Last week, two important U.S. economic reports were released. What do they imply for the gold market?
Recently, geopolitical events – such as the U.S. strike in Syria, tensions over the North Korea, Turkish constitutional referendum, or May’s call for a snap election in the UK – have caught the investors’ attention. However, geopolitical events rarely lead to lasting rallies. Since the macroeconomic backdrop seems to be a more important driver for gold prices in the long-run, let’s catch up and analyze the recent economic data coming out of the U.S.
First of all, retail sales declined 0.2 percent in March, falling short of expectations. Moreover, February’s gain of 0.1 percent was revised to a 0.3 percent decline, marking the worst two-month stretch in two years, which does not bode well for economic growth at the beginning of 2017. Indeed, the Atlanta Fed’s GDPNow model forecasts real GDP growth in the first quarter of 2017 at only 0.5 percent after the publication of the retail sales report. Importantly, excluding both vehicles and gasoline, retail sales rose only 0.1 percent.
As one can see in the chart below, the annual growth rate in real retail sales has accelerated in the past year, but the long-run trend seems to be less favorable.
Chart 1: Real retail sales year-over-year from March 2012 to March 2017.
Second, consumer prices declined 0.3 percent in March, according to the Bureau of Labor Statistics. It was the first drop in more than a year. Economists polled by Bloomberg had forecast no change. The core CPI, which excludes the volatile energy and food categories, decreased 0.1 percent. On an annual basis, the overall CPI slowed to 2.3 percent, while the core CPI jumped only 2 percent over the last 12 months.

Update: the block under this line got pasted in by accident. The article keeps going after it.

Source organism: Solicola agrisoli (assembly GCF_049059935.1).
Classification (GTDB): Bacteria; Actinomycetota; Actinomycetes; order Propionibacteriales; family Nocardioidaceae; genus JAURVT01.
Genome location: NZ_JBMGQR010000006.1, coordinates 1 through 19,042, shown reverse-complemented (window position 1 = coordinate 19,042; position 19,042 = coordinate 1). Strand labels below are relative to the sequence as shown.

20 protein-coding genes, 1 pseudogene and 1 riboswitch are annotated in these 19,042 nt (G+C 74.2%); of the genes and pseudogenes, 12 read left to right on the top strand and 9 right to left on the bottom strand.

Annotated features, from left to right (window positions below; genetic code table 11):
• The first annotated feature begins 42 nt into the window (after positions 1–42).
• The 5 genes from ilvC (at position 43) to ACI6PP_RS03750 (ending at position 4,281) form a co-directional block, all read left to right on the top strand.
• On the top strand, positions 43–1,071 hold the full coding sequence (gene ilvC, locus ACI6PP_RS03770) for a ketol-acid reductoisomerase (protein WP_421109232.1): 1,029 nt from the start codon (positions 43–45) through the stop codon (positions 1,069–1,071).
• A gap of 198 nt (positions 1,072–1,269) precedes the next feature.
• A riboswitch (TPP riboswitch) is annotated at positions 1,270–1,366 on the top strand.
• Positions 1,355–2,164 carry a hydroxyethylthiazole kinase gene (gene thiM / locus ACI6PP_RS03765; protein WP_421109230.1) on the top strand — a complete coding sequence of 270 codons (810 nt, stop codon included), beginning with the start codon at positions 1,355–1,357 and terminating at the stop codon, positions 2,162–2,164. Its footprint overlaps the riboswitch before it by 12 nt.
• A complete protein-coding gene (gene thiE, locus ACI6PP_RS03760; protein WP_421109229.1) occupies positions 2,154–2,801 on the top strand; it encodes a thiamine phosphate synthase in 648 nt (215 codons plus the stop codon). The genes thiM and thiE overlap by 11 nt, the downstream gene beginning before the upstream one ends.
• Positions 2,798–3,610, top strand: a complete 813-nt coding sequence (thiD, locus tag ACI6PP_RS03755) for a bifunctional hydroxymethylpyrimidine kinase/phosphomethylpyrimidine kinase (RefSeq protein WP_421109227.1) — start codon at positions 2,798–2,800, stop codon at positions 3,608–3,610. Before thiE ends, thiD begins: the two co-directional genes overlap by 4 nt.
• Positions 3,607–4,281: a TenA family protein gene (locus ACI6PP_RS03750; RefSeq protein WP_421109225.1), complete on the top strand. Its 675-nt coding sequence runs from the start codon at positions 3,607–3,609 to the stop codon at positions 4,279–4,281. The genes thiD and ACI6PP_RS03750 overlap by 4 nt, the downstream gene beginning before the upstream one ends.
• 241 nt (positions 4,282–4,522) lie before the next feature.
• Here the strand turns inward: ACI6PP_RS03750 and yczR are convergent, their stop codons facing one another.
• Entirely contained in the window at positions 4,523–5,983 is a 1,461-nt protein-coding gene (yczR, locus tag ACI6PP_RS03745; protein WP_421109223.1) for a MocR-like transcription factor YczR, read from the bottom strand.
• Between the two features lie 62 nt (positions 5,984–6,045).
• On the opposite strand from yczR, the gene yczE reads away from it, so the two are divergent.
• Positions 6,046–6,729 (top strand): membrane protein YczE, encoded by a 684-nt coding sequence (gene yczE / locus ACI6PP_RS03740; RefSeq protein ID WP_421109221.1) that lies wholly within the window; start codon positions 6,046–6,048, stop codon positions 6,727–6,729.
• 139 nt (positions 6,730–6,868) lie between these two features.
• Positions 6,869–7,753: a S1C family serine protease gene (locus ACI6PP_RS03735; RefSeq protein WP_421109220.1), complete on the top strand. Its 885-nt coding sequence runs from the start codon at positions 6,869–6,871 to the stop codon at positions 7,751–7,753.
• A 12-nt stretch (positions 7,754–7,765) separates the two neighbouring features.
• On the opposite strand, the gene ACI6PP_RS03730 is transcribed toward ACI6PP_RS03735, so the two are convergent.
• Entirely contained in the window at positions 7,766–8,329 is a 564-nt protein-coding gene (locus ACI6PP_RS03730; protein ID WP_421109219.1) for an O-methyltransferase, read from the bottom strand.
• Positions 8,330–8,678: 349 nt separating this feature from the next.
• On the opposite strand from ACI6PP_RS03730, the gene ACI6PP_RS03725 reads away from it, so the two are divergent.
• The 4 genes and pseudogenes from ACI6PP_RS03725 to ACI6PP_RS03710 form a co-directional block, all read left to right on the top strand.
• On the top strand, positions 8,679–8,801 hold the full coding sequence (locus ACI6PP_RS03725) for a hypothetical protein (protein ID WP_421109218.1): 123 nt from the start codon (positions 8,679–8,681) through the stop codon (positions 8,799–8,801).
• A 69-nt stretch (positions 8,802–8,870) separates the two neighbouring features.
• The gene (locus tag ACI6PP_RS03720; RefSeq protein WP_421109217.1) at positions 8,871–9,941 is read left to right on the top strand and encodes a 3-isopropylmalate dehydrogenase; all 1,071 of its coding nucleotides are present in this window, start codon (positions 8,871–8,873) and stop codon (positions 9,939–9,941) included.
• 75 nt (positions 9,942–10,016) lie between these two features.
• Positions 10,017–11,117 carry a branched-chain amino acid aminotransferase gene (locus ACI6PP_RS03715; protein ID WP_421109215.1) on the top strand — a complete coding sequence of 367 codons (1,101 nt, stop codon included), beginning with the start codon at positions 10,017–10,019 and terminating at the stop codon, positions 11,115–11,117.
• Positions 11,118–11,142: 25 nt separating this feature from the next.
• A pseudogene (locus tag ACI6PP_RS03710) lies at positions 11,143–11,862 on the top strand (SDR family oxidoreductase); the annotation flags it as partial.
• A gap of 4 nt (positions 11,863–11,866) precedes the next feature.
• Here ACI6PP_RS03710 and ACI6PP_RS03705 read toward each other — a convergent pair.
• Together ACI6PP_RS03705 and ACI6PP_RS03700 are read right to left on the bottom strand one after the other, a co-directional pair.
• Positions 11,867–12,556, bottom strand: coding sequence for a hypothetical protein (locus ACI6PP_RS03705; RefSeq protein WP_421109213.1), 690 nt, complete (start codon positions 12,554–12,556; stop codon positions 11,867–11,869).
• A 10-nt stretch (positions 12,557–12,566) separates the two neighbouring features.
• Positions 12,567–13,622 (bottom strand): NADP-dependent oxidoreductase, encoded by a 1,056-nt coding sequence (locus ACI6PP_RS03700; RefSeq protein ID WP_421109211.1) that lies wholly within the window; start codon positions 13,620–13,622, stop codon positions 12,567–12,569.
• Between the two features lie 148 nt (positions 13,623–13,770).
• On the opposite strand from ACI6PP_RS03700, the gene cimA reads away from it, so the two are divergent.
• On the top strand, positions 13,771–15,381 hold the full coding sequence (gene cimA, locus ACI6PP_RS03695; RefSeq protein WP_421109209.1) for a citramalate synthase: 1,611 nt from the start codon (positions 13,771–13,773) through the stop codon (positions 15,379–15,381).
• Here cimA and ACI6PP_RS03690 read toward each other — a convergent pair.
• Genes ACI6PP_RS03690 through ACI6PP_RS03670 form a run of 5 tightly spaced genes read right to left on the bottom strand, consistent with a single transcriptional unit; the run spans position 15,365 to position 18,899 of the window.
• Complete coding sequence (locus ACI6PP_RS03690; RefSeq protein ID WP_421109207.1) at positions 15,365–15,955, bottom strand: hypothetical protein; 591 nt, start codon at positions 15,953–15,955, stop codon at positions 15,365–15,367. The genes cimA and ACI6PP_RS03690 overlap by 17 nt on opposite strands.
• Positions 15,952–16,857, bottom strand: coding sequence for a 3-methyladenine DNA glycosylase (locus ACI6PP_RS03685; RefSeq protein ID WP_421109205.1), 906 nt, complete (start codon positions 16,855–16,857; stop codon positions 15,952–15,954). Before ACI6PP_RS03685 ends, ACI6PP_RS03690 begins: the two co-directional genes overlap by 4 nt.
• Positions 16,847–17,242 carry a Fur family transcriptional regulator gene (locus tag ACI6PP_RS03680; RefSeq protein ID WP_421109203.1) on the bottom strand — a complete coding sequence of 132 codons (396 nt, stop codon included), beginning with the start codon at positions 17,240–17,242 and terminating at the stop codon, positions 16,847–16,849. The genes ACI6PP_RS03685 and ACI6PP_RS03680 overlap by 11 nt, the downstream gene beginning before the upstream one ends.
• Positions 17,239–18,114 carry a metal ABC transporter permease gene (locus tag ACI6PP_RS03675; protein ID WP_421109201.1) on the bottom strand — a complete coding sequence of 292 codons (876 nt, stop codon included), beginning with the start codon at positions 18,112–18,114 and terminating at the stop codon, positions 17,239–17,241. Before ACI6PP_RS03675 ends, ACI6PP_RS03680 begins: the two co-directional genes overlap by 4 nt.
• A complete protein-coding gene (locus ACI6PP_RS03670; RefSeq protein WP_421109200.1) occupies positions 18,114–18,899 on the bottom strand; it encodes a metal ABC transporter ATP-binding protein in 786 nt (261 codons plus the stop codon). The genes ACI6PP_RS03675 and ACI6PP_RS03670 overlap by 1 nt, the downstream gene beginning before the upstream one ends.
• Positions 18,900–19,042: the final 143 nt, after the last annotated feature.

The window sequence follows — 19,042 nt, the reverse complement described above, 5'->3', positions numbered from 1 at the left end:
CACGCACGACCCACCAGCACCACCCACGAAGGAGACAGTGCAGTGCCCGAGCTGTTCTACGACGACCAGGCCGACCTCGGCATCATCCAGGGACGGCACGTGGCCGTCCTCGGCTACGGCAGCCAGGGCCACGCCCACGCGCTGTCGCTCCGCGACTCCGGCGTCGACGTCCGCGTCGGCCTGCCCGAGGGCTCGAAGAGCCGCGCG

As one can see in the chart below, inflationary pressures softened in March. However, one month does not make a new trend, so there may be a rebound in the near future.
Chart 2: CPI (blue line) and core CPI (red line) year-over-year from March 2012 to February March.
Summing up, both inflation and retail sales were soft in March. While weak inflation may be only temporary due to declines in oil prices, the decline in retail sales is more disturbing. It shows that the recent surge in consumer confidence has been meaningless. Hard data does not confirm the rise in optimism, which is generally positive news for the gold market. Importantly, despite weaker inflation, real interest rates have been declining recently, which – if this trend continues – is a good sign for the yellow metal in the medium term. However, in the short run, gold prices may drop if the current geopolitical risks soften. A lot depends on the French presidential election – the first round is held during the weekend.